equity firms tend to utilize their executive networks more frequently. When asked to summarize these sources, the PE investors considered almost 48% of their closed deals to be proprietary in some way. Unfortunately, we have no way of evaluating
26 exactly what proprietary means nor can we validate the extent to which the deals truly are proprietary or advantaged. Nevertheless, we think these results indicate that the PE investors explicitly consider the extent to which their potential investments are proprietary, and attempt to invest in deals that are. 6.2. Deal Selection In order to better understand how PE investors select and differentiate among investments, we asked them to rank the factors they considered in choosing their investments. Table 21 reports these results. The most important factor in choosing an investment is the business model / competitive position of the company. The management team, the PE investor’s ability to add value and the valuation are the three next most important factors and are roughly of equal importance. The industry or market of the company and the fit with the PE investor’s fund are of least importance. Two of these results are notable. First, the PE investors put somewhat more weight on the business than on the management team. This result is highly consistent with the work of Kaplan, Sensoy, and Strömberg (2009) that shows that at least within the venture capital world, the business strategies of firms remain far more stable (and hence are more important) than the stability of management. Second, the importance of the ability to add value suggests that PE investors take operational engineering and adding value seriously. This also suggests that different private equity firms are likely to target and value investments differently. Private equity firms often have particular industry experience and focus. A successful track record in a particular industry is likely to lead to greater investment focus on a particular sector. The survey asked the selection question in another way by asking what drivers of return PE investors bet on in making investments. Table 22a reports the percentage of PE investors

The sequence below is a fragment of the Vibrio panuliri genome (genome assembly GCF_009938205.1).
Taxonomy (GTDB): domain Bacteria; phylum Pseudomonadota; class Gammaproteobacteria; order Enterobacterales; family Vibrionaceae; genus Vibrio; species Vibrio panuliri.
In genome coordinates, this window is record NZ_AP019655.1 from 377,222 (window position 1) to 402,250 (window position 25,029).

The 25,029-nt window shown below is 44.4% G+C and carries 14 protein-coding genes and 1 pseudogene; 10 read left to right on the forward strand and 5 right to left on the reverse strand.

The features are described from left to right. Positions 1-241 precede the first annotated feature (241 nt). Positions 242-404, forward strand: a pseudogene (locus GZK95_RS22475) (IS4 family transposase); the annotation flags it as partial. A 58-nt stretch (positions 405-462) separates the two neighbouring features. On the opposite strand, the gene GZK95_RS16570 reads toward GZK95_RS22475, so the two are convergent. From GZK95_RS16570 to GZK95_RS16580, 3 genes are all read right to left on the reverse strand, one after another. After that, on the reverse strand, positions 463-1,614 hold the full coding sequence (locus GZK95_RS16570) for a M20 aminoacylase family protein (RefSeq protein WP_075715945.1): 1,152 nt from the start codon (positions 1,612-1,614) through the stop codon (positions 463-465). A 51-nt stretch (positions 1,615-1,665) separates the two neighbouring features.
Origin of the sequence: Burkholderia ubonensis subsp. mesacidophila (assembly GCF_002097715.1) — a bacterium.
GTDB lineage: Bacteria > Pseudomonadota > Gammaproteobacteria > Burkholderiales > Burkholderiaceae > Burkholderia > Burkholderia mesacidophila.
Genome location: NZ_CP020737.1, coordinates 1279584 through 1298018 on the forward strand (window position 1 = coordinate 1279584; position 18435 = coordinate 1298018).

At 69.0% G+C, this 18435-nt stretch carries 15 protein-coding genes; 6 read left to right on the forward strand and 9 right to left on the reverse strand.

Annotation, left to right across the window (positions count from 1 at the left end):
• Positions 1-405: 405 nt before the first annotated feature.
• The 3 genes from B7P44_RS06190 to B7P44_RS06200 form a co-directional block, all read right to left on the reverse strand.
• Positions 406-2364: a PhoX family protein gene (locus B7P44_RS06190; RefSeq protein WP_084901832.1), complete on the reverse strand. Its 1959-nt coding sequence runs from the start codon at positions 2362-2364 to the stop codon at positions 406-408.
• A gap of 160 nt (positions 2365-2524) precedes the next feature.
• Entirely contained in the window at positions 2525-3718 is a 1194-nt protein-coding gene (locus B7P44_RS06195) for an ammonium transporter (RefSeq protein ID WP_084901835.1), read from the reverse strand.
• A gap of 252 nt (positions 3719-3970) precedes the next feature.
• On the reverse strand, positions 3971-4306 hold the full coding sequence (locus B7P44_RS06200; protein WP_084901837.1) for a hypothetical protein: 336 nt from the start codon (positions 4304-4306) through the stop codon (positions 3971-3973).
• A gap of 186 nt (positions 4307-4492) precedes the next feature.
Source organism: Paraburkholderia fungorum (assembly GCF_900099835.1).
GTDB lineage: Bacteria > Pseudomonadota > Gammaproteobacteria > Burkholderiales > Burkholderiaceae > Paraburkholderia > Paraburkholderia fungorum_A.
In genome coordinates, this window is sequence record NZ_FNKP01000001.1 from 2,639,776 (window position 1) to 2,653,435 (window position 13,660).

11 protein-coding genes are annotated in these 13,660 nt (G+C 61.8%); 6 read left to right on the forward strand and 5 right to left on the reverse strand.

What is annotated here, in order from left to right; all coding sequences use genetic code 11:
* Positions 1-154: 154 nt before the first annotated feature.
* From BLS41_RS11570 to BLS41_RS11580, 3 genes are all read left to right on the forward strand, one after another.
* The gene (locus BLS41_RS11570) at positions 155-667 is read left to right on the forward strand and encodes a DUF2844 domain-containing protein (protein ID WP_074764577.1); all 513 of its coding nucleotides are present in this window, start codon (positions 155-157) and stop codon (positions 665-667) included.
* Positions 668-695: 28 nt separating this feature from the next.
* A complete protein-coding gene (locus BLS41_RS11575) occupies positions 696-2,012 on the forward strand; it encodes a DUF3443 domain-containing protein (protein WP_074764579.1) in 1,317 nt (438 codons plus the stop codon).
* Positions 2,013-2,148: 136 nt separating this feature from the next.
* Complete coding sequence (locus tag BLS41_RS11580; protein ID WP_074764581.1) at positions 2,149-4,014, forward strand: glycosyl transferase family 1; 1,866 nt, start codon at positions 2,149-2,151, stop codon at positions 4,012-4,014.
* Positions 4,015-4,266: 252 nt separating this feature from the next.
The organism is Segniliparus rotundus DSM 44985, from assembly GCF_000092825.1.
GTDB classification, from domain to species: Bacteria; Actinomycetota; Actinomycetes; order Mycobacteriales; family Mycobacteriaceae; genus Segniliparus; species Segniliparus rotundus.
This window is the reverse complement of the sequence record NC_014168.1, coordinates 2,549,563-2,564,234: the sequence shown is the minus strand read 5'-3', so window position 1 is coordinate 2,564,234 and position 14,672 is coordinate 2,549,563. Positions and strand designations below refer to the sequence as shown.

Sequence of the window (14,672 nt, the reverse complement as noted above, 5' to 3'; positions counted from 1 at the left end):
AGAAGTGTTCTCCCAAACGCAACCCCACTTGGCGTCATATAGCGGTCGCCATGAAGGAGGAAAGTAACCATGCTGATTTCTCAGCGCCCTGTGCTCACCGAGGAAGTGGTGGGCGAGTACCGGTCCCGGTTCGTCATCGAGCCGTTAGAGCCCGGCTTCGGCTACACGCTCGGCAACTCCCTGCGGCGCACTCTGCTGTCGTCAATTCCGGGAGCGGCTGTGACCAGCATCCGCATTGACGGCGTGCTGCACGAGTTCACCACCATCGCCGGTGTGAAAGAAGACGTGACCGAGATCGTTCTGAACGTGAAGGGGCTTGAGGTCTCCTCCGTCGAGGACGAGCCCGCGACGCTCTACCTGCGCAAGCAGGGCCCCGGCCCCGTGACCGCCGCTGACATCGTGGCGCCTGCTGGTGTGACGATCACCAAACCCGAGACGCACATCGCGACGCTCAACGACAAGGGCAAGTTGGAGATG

27 who view a return driver as important while table 22b reports the ranking of those return drivers. Growth in the value of the underlying business is mentioned as a return driver by 100% of the PE investors and is the highest ranked return driver. Operational improvements are close behind, ranked second and mentioned by 97% of the PE investors. Leverage and industry-level multiple arbitrage—selling at a higher multiple than buying—are mentioned by 76% and 65%, but rank well-behind growth and operational improvements. These results suggest that PE investors invest with the expectation or hope of growing the value of the business and improving operations. Leverage as well as buying low and selling high are viewed as less important.
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- Fall '15
- Harvey, Steven N. Kaplan, PE investors